When I had a Dell - I used to pray all the time - it was the worst computer, with the worst support


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Work or pray.

Faced with that difficult decision, Abdi H. Nuur removed his employee badge and walked away last month from his forklift driver's job at Dell Computer's Nashville plant. He and 29 other Somali Muslims say they were forced to choose between their faith and their employment.


Now the Metro Human Relations Commission is trying to intervene in a confrontation that pits American-style production quotas against Islam's requirement that its adherents pray daily when the sun sets.

''They told us that we cannot pray at sunset,'' Nuur said. ''They told us that we would have to wait for our break.''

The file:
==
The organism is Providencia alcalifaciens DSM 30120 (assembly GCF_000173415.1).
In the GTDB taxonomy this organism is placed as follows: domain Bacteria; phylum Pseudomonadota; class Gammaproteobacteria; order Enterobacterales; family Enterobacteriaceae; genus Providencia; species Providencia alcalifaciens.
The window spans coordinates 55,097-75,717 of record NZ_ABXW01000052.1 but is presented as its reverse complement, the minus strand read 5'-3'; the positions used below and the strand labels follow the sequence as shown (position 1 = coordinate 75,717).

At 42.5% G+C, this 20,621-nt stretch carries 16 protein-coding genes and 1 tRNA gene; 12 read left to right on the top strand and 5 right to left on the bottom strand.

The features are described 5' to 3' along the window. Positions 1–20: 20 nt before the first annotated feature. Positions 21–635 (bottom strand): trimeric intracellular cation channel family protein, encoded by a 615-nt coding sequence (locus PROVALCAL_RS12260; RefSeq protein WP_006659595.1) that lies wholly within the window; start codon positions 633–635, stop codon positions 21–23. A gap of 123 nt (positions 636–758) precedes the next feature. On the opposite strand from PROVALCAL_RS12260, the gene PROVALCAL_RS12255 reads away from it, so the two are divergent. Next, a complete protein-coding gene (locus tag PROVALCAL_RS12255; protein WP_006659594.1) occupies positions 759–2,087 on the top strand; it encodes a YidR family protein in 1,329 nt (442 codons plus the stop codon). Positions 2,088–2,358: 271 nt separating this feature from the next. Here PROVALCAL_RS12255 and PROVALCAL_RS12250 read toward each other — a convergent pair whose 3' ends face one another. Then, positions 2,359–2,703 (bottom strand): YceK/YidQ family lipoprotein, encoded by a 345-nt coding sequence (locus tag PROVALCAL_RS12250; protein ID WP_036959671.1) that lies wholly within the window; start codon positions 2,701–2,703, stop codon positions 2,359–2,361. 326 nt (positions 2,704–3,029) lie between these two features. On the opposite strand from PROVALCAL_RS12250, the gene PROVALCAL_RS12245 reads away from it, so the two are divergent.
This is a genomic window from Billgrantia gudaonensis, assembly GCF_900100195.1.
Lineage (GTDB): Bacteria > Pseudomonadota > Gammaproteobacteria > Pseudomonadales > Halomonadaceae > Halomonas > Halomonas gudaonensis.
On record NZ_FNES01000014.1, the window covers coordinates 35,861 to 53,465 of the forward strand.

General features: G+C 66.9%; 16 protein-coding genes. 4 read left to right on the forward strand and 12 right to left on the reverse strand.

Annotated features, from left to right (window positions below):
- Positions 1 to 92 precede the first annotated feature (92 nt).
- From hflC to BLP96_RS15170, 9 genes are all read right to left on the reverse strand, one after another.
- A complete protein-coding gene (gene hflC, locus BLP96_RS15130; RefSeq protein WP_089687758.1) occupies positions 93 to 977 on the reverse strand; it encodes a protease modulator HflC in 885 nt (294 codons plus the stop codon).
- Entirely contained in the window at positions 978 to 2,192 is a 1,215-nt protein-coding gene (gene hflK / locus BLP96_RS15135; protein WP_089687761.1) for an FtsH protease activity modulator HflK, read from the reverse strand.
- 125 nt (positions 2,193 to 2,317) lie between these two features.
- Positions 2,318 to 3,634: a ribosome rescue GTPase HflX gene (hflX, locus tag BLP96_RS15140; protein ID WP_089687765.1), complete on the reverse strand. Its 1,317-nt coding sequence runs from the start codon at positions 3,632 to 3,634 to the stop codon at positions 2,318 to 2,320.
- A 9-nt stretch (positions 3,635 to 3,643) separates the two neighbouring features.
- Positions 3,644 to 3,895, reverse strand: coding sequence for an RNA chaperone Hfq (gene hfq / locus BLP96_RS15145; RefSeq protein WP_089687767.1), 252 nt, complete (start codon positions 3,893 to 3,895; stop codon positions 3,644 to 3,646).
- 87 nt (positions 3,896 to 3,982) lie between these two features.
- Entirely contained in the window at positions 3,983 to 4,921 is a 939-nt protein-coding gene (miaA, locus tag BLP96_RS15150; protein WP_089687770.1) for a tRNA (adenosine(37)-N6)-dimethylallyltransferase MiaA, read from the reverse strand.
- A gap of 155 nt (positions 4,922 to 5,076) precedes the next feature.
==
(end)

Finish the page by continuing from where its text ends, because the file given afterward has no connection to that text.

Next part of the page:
He said he explained that while some of Islam's five daily prayer times are somewhat flexible, the sunset prayer is not. Nor does the sun set at the same time every day.

Big employers in the Nashville area have responded in drastically different ways to their Muslim employees' requests to slip away from their workstations for about five minutes to pray.

For example, Whirlpool Corp. chose last year to take a similar dispute before a federal jury, which agreed with the company that the employees' sunset-prayer request created an undue hardship on the La Vergne plant's production schedule.

According to leaders of Nashville's Somali community, Dell has been one of several area employers with strong histories of accommodating Muslim workers.

But that arrangement apparently came to an abrupt halt in February, with the firing of 30 workers. They were employed by Spherion, a labor agency that provides workers for Dell's Nashville operations, according to David Perez, the compliance officer for the Metro Human Relations Commission.

A Dell spokesman declined to comment about the cases

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